Cangfeas.The propriety of. using the pbnQxious
.word waa eonaeded when the Import of. words was
,*i maturely considered, es 4 now is,'and hymen
tdiiyisdipablo of' determining t)id rights of“ojti
vSnibif iutheTerrltetos 1 ’ aa any of the dononnebrs
lof QoYi Walker. i: ,: ' •!:» ' ivir .:i-ii<c - • j
l3th ,of July,, 1787, .Congress,paeaed tho
Vdlnaheeofl?|7, .On the BOthpf December, 1788,
Tneimnleofdeixigatee‘ of Virginia phssed an just
'entitled 1 " An-act cdl cerning the Territory Ceded
bTr -thlofCommonweVth, to-lho Dotted States.”—,
.!*tdng ! 12,p.OT.elian. 79.
. ..Inlhiadeed of cession tho.word “inhabUanls’J is
’emywhere used in preference to the words “real
-Idenfs,i'iiud ‘ettisens.'’ 'Whenever reference to
■the peiple of dh* Territory -Is . made, the ie
!.‘Ji^ahttanf*.’/M!ij | i’or. egampie m. / Jlyning,, 12tb
‘S&f of the States,” (foforrfng
to' tiSJvSdJtatee'lobe formed but of said Ter'rP
ibryi-x thiUt br ?e(W,9o9:free nißißiraaT« therein,
jeid stale Shall be; admitted, by its delegates, into
,th«i;f?<ingre«s,of the .Tlpifed, States, on ap eqhal.
fMog“wjth Stotesin alt respite
#St sbftf?sM shalf W a# HMrty to form a per
r&dHM ivmtitulim and. State.QovtmmmV
teif*oL.:,-,Her«..«je word-(‘ inhabit(Wto”-:bas je
iWteMd'leiiohgrabteM jtfens-in doubt bt to what
Ege.tol.'Wswr s. il'SirueiVna, and, the
KMdmsses and speeches} debouncing.
ahy klnd wiffl ” p;
awmjd'wduld' show that-neither -Mr,’
nor (toTeruor.WaUer.eVnr designed ttf
pernian jntt
vote >rhen the Con
ie. on
g») .(i pubUo decision rests the foundiUonTof
BaxStuilvsti'teuflflO-i-.tV.d Ur’,,' i \!
■f/nidi* .jnii,»d eiuu j,ir
L wf
\4'&B,' on
■ «».«"
viV 'h j ,!
s»Km -
‘■-H-.JWf '
„ 1
JJ&OlAj' w>».
jnthwfrst: dm.
iikUft |
>b&Va; 7 ;
typf-h'*.-. -v
WVHh'rtUr' 1
morning... i ,
*jWjj£MJnHi«.| -....■!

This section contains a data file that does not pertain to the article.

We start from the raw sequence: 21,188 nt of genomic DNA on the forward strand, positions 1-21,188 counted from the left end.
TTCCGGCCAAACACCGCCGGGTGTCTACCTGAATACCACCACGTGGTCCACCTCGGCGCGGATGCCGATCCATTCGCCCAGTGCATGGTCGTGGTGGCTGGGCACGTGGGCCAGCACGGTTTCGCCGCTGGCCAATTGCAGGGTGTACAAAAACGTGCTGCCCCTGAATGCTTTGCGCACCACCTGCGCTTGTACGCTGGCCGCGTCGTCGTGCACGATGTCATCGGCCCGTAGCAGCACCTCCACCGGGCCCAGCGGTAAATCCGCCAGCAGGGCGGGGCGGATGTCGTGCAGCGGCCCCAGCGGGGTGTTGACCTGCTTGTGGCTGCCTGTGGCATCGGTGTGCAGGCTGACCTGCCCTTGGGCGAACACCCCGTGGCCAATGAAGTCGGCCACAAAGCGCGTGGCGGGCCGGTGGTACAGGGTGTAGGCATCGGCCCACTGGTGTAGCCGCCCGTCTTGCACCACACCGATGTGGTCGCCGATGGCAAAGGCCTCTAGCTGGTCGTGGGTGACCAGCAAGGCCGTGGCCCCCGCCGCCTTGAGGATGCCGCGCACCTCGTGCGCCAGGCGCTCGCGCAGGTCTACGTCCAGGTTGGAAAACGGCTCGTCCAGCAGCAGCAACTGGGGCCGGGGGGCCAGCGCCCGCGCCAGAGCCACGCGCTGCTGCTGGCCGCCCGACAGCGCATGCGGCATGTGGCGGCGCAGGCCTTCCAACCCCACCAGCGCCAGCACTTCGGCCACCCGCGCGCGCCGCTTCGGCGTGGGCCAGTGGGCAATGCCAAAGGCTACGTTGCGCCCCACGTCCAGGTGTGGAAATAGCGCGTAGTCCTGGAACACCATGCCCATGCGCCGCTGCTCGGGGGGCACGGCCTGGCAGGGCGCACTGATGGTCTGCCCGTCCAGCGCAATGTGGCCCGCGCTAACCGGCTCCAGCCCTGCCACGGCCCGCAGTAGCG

rpooi to K#w.-
•ed cLQiea* »W,
Ao 1
Mm&H*a*eaxt£iar“- ■-*•• »<-■>.*<•.•.-.».-, * V
and if they ; arej faithfully
people of Kansas, the political oondi-
Pf>on become quiet usd sat-
institution!! of Kansas should be
“ l ™ , 5M hy.JM votes Of the people of Kansas,
unawed and uninterrupted bv force or fraud. And
n y ,° ,(ir3 tnustbe excluded, come whence they
V. and every, attempt to overawe or interrupt
* llB tine exercise of - the right of voting mast be
promptly repelled and punished. Ebbedou and
tration... . .•
- Can more clear or explicit ?. Erke-
for the “Inhabitant,” for the “permanent resi
dent;” but "ruNisHKENT And exclusion FbR the
illegal voieb 'VlKat is W say, for the." temnb
rary” sojourner, tho “non-inhabitant,” the, mere
“visitor.;’, The instruotions draw tho very .dis
tinction which the decisions which wo have cited do
between the inhabitants and temporary sojourners
in Kansas.: ■; ■ *
““ Atlitag of bfeauty'is a-Joy forever.” ,'So
tvrote tbe'pQet, and to this sentiment responds
the universal heart of humanity.'' There never
lived and breathed a .human being in,
breast was not planted .the love of the beau
tiAil/iii some form, and whoso heart did not
throb with more rapid stroke, and whose eye
did not flash with a: peeper Are, at the reajlza
tlon of hia idea!. Thefa is a| harmony, ip na
ture that never,-foils to >touch a chord in the
bosom of the savage ®s well 'as the civilized
inan. At her great shrine all are worshippers;
in her immense arcana aro scattered myriad
idols, inviting the homage and’adoration of all
tho children of the race.-: